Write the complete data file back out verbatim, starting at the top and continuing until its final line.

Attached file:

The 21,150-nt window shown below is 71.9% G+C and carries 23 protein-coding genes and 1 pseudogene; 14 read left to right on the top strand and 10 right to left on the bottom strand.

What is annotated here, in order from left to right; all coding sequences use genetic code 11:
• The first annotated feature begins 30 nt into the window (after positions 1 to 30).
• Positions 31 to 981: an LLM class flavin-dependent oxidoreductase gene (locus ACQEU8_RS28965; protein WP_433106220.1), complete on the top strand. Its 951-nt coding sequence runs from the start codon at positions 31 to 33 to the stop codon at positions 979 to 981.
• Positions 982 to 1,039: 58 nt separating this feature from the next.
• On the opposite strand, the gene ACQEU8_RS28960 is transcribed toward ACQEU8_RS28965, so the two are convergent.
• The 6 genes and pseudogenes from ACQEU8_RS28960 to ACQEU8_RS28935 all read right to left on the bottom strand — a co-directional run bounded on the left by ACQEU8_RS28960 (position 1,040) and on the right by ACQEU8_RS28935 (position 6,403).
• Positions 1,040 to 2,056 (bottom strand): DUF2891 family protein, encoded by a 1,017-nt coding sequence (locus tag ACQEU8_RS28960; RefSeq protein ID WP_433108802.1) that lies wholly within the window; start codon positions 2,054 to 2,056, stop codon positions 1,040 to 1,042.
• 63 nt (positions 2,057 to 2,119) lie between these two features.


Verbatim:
The 21,150-nt window shown below is 71.9% G+C and carries 23 protein-coding genes and 1 pseudogene; 14 read left to right on the top strand and 10 right to left on the bottom strand.

What is annotated here, in order from left to right; all coding sequences use genetic code 11:
• The first annotated feature begins 30 nt into the window (after positions 1 to 30).
• Positions 31 to 981: an LLM class flavin-dependent oxidoreductase gene (locus ACQEU8_RS28965; protein WP_433106220.1), complete on the top strand. Its 951-nt coding sequence runs from the start codon at positions 31 to 33 to the stop codon at positions 979 to 981.
• Positions 982 to 1,039: 58 nt separating this feature from the next.
• On the opposite strand, the gene ACQEU8_RS28960 is transcribed toward ACQEU8_RS28965, so the two are convergent.
• The 6 genes and pseudogenes from ACQEU8_RS28960 to ACQEU8_RS28935 all read right to left on the bottom strand — a co-directional run bounded on the left by ACQEU8_RS28960 (position 1,040) and on the right by ACQEU8_RS28935 (position 6,403).
• Positions 1,040 to 2,056 (bottom strand): DUF2891 family protein, encoded by a 1,017-nt coding sequence (locus tag ACQEU8_RS28960; RefSeq protein ID WP_433108802.1) that lies wholly within the window; start codon positions 2,054 to 2,056, stop codon positions 1,040 to 1,042.
• 63 nt (positions 2,057 to 2,119) lie between these two features.